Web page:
Defending the kingdom | Issue 25

Defending the kingdom | Issue 25

Ninety nine percent is still an A+

More and more people are rejecting the “absolute” nature of veganism. The “all or nothing” attitude can be very alienating, and even put people off considering going vegan. And it’s difficult in today’s world as well. We aren’t growing our own crops, instead relying on the integrated markets.

Sometimes animal rights groups reject other groups that help animals because of ideological differences. However here at Otago SALDF we have a more pragmatic approach to the animal rights movement. We support anyone that helps animals. Period. And this is consistent with an emerging popular view on the appropriate manner of veganism.

Very few people exclude “trace amount” quantities of dairy or egg because of their vegan lifestyle. Even “radicals” PETA are less interested in “personal purity” than in sending a message to producers that there is a growing market for food with vegan ingredients. There is an argument that we shouldn’t be supporting industries that use animal products at all, if we truly want to be vegan. But there is a fundamental difference between boycotting McDonalds and boycotting New World.

Even “part-time” vegetarianism or veganism reduces the number of animals killed for our plates. There are bigger things going on than worrying about whether those Oreos may contain an undetectable amount of dairy because of the factory they were produced in. We’re lucky we aren’t in Europe, where pig bones and hooves are used to pave roads. Regardless of how committed you are and how deeply you care, it might not be possible to avoid using animal derived products entirely.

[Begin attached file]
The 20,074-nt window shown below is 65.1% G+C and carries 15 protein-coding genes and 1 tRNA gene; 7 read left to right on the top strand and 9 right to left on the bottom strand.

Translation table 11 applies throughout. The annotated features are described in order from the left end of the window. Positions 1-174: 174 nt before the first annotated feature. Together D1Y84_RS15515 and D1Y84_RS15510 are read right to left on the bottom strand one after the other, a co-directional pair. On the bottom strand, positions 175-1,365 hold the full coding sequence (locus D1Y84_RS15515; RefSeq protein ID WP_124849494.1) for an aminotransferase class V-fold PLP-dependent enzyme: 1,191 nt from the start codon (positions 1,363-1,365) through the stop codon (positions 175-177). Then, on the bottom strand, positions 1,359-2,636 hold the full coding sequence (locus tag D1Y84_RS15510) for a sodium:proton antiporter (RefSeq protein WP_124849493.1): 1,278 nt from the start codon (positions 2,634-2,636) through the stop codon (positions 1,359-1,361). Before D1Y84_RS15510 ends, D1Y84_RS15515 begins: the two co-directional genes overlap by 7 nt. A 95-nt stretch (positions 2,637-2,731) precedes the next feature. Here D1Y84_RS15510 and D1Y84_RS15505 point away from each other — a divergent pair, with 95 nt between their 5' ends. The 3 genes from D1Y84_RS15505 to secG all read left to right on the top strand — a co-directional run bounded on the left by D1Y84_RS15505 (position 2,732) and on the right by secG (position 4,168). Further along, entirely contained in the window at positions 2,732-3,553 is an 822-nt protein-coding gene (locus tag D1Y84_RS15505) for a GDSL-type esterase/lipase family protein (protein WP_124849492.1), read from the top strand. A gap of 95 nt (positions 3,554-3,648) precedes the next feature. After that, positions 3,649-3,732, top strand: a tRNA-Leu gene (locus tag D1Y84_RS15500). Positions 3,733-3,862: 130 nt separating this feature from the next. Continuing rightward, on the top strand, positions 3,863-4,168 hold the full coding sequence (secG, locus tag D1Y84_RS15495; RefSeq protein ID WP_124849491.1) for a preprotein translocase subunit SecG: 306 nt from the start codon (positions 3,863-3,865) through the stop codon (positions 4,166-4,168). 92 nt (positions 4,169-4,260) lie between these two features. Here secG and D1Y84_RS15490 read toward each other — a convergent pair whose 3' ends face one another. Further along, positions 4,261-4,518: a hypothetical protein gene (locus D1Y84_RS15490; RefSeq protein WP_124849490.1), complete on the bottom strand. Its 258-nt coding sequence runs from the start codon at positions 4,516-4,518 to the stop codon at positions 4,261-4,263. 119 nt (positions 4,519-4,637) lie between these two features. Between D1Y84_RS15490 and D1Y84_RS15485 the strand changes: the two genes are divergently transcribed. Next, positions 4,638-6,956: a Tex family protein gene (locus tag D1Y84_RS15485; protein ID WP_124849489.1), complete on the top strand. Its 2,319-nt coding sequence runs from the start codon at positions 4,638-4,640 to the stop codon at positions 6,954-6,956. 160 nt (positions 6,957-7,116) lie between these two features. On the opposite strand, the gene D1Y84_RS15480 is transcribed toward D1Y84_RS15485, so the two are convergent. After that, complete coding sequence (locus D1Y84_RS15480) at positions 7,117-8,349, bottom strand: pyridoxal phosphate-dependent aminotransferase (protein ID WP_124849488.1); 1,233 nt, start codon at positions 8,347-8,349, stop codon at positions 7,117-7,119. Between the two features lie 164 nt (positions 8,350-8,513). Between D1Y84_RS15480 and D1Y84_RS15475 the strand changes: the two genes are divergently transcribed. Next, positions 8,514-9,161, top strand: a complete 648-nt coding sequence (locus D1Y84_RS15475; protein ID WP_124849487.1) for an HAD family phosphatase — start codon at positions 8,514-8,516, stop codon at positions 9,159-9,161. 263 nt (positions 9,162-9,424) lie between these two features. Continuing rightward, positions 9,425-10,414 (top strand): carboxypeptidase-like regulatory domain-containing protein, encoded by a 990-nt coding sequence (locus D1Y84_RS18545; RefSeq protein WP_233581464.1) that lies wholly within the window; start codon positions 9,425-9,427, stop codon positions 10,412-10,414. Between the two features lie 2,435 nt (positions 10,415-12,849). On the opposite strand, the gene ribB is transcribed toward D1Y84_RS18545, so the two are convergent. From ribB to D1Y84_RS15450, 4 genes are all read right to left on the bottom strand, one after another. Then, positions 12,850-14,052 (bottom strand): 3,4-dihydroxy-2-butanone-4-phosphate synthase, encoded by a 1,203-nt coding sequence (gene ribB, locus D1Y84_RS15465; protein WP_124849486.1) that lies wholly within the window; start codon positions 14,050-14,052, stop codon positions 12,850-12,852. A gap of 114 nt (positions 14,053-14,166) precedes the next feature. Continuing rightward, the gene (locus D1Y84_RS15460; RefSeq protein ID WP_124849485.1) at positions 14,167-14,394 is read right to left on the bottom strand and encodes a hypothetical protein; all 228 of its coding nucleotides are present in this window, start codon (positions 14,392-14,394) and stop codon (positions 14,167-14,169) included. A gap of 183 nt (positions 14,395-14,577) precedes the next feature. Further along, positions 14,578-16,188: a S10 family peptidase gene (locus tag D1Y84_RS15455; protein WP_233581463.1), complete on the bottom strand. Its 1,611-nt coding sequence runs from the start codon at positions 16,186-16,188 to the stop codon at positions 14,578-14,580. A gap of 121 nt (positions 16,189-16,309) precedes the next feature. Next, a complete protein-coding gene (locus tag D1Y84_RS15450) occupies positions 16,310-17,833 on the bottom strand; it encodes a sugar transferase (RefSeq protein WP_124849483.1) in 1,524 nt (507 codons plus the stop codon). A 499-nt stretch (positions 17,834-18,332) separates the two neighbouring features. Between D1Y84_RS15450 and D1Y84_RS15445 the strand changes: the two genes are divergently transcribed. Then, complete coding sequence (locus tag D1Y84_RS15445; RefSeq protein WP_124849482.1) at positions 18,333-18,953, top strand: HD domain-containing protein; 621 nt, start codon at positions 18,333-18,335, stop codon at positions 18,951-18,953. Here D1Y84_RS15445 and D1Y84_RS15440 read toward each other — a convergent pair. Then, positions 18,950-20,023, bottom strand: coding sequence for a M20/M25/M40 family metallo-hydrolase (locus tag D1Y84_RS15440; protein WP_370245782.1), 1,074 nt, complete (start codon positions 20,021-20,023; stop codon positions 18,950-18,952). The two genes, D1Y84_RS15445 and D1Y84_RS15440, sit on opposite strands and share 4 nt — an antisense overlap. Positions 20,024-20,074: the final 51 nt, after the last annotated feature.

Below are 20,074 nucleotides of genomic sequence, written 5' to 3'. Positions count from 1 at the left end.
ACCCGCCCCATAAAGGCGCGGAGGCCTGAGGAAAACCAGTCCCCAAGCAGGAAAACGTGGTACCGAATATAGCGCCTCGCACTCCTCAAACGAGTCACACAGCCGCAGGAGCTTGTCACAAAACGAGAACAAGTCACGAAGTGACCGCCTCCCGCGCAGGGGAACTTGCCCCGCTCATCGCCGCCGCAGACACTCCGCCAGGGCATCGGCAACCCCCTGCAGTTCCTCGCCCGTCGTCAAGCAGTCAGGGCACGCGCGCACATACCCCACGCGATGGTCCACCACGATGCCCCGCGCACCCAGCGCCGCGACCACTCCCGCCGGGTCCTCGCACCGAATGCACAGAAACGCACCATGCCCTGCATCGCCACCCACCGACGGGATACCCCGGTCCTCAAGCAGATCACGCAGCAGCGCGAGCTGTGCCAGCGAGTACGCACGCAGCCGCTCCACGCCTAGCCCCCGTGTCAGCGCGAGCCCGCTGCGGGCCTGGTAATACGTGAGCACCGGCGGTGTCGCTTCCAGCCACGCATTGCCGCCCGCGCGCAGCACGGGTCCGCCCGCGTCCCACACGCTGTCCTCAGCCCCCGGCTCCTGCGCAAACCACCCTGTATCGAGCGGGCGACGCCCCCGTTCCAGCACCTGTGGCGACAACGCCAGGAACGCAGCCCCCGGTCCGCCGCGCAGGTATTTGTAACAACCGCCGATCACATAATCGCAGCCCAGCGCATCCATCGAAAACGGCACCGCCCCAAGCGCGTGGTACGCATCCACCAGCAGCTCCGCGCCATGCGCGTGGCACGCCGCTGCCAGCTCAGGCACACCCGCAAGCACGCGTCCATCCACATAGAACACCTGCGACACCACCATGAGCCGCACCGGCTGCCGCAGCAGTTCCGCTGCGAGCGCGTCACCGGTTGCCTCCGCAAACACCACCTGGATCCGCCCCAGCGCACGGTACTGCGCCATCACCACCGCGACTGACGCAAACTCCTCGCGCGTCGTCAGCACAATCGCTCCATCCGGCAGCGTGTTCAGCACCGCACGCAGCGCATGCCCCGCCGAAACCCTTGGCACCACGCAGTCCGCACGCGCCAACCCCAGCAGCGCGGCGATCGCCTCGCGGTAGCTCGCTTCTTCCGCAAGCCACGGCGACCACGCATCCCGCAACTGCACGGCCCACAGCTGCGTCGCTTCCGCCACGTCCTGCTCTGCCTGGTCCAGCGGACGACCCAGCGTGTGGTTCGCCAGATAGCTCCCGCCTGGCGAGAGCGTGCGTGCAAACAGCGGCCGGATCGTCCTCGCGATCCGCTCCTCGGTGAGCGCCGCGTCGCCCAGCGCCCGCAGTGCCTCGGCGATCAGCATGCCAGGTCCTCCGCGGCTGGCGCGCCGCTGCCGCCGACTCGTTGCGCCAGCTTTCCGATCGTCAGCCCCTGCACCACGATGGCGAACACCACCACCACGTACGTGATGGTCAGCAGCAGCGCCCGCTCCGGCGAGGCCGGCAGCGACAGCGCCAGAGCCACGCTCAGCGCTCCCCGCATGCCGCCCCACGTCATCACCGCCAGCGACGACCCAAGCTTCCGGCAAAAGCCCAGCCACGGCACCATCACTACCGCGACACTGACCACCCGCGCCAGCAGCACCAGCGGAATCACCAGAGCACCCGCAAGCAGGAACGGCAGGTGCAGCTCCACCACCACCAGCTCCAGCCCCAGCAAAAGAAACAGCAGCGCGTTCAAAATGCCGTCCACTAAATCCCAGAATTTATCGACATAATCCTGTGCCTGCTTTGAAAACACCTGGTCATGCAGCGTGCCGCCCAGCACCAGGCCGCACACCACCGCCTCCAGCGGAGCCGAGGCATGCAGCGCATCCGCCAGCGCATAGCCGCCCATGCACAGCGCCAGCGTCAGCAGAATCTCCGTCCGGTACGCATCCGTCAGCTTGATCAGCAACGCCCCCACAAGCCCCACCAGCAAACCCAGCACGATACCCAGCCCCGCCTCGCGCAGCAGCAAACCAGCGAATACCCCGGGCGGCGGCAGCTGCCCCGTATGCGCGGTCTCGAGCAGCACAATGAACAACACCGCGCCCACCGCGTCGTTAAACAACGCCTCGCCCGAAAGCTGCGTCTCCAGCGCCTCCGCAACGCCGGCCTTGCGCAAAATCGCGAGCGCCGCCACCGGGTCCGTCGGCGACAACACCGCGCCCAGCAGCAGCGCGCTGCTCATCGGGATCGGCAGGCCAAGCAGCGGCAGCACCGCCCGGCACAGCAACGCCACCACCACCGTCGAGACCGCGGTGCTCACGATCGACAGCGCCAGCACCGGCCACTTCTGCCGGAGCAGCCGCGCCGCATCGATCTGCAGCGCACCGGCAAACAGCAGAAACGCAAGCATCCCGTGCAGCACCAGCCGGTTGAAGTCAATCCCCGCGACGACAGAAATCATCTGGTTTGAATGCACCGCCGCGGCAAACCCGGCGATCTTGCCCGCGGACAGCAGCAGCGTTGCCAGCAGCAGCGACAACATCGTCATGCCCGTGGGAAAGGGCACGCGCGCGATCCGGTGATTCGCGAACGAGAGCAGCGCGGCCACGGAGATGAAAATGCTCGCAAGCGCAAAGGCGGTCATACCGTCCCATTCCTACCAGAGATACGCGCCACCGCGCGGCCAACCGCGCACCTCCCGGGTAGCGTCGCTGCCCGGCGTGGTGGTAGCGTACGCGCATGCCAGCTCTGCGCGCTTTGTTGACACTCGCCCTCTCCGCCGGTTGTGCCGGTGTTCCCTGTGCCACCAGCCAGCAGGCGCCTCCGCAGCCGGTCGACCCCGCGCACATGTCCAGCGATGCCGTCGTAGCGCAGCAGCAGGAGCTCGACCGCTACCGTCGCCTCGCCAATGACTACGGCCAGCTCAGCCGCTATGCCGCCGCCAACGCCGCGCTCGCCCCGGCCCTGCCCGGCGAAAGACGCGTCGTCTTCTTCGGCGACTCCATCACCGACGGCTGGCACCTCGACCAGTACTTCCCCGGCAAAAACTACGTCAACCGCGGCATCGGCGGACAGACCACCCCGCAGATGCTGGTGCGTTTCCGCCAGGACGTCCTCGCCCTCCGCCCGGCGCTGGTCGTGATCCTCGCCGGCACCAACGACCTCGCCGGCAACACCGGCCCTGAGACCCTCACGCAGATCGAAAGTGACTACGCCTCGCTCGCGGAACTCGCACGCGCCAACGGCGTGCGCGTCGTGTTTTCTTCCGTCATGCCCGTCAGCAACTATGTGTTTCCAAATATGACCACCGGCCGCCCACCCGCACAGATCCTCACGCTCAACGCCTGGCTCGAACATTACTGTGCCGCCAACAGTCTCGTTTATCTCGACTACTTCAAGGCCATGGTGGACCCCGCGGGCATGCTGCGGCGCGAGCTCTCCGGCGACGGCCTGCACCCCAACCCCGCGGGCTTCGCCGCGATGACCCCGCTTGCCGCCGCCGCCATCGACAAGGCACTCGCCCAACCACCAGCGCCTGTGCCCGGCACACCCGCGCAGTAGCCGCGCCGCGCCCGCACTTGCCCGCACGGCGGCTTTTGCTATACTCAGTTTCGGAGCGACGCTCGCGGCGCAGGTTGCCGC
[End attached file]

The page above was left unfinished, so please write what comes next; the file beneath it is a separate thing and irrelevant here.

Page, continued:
Lack of funds is not an excuse for continuing to consume cheap, cruel meat or eggs, because plant foods are considerably cheaper. With the right knowledge and resources you can even save a lot of money. But I empathise. Our flats are cold and damp. We have little money for heating. In these circumstances, it is okay to hold onto those waterproof leather boots you’ve had for years, that ancient woollen jersey or your old duck-down duvet or puffer jacket. And by all means, eat that cheesy pasta thing that would be chucked otherwise. You just don’t need to buy any more. No, you really don’t. I know wastage is a pretty permissible reason to detract from purity for a moment, when 20,000 children will starve to death today (sorry to depress you, but it’s the reality of the world we live in). What is more important is that you’re reducing your consumption of animal-derived products, sending a strong message to marketers, and influencing others into making kinder choices every day.
This article first appeared in Issue 25, 2014.
Posted 2:58pm Sunday 28th September 2014 by Elisabeth Larsen.